A diverse community, the characters from The Heart Is a Lonely Hunter are very representative of the types of people who lived in Columbus during Carson's youth: café owners, shop keepers (of which her father was one), blue-collar families hit hard by the Depression, educated and uneducated African-Americans and drunken drifters. In addition, Fort Benning—which Carson characterized in second novel Reflections in a Golden Eye—brought a West Point soldiers, infantry from all over the South (Carson's own husband included) and all walks of life to town.
Carson's Southern Roots
This was strong cultural soil for Carson McCullers' rare talent to flourish. She captured the unique details of time and place with precision and heart in all of her novels and short stories. Carson appreciated the tranquility of her hometown, saying, "I love my home with its garden and old familiar furniture. I had a piano in my own bedroom and spent most of the afternoon playing it or reading. Occasionally a friend would come and get me and we would go out together, but on the whole Columbus gave me the tranquility and calm that was so necessary to my work."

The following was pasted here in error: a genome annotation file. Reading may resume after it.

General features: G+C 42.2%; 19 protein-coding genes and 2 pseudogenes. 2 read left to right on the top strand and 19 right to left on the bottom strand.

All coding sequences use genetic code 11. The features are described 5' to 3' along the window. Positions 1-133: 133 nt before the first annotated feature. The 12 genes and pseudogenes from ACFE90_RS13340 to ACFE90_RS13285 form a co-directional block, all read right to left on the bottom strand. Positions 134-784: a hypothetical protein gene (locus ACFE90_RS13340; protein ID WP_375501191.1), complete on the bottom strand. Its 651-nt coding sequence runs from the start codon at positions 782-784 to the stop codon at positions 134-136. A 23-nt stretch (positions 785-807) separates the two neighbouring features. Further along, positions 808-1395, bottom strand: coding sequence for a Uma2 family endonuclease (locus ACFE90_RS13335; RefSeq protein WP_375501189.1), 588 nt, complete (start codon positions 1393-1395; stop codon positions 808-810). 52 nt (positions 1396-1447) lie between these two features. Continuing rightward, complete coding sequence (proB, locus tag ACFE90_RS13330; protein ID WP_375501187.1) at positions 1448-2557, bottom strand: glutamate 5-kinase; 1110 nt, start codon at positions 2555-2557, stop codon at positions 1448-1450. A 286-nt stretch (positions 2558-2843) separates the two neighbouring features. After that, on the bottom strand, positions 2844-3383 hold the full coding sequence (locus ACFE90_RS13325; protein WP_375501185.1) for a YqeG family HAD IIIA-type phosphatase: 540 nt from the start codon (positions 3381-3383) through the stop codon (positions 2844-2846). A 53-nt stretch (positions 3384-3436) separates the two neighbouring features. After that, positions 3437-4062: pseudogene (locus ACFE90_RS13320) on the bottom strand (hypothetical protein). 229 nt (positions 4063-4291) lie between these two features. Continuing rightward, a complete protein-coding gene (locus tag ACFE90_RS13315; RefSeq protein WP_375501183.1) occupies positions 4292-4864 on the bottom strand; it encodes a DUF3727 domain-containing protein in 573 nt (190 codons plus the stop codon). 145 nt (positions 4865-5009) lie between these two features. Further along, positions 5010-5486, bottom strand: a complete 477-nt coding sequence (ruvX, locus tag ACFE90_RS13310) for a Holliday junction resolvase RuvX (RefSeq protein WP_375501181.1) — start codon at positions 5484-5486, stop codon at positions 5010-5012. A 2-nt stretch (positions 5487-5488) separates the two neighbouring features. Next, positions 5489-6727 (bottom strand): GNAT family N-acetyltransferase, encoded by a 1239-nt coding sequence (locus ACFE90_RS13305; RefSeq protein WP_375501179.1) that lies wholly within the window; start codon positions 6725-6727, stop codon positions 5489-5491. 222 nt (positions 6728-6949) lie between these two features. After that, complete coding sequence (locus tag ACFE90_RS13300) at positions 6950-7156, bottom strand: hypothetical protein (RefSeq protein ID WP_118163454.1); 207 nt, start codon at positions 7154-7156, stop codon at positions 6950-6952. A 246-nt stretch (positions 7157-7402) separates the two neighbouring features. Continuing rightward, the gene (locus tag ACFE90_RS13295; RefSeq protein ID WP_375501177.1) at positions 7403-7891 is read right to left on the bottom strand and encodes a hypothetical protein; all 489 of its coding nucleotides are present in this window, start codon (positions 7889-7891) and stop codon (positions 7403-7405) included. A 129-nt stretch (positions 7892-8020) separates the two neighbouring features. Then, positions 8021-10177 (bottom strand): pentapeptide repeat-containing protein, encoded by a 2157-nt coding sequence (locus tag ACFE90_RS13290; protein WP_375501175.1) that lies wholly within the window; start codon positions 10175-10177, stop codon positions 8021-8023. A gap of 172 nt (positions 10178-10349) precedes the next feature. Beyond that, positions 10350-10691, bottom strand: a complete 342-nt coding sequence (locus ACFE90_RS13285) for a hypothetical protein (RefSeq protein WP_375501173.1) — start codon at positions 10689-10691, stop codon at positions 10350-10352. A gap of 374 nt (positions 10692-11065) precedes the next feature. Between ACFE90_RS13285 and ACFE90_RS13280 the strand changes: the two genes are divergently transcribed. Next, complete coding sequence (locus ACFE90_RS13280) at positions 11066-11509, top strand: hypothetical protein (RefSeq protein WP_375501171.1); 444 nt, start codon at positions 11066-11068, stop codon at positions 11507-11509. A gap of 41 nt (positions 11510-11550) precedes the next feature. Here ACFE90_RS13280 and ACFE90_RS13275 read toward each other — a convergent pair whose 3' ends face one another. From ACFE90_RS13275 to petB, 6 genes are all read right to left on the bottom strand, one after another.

But the South was also filled with societal norms that cut to her very soul. A child during the Depression, she recalled seeing "black and white people in those days rooting in garbage cans. People, kind, sweet people who had nursed us so tenderly, humiliated because of their color. We were exposed so much to the sight of humiliation of human dignity which is even worse." As a writer, she repeatedly returned to themes of spiritual isolation—of which segregation for varied reasons was one—making her later work often considered part of the Southern Gothic genre.
Find resources for more information about Carson and her hometown here.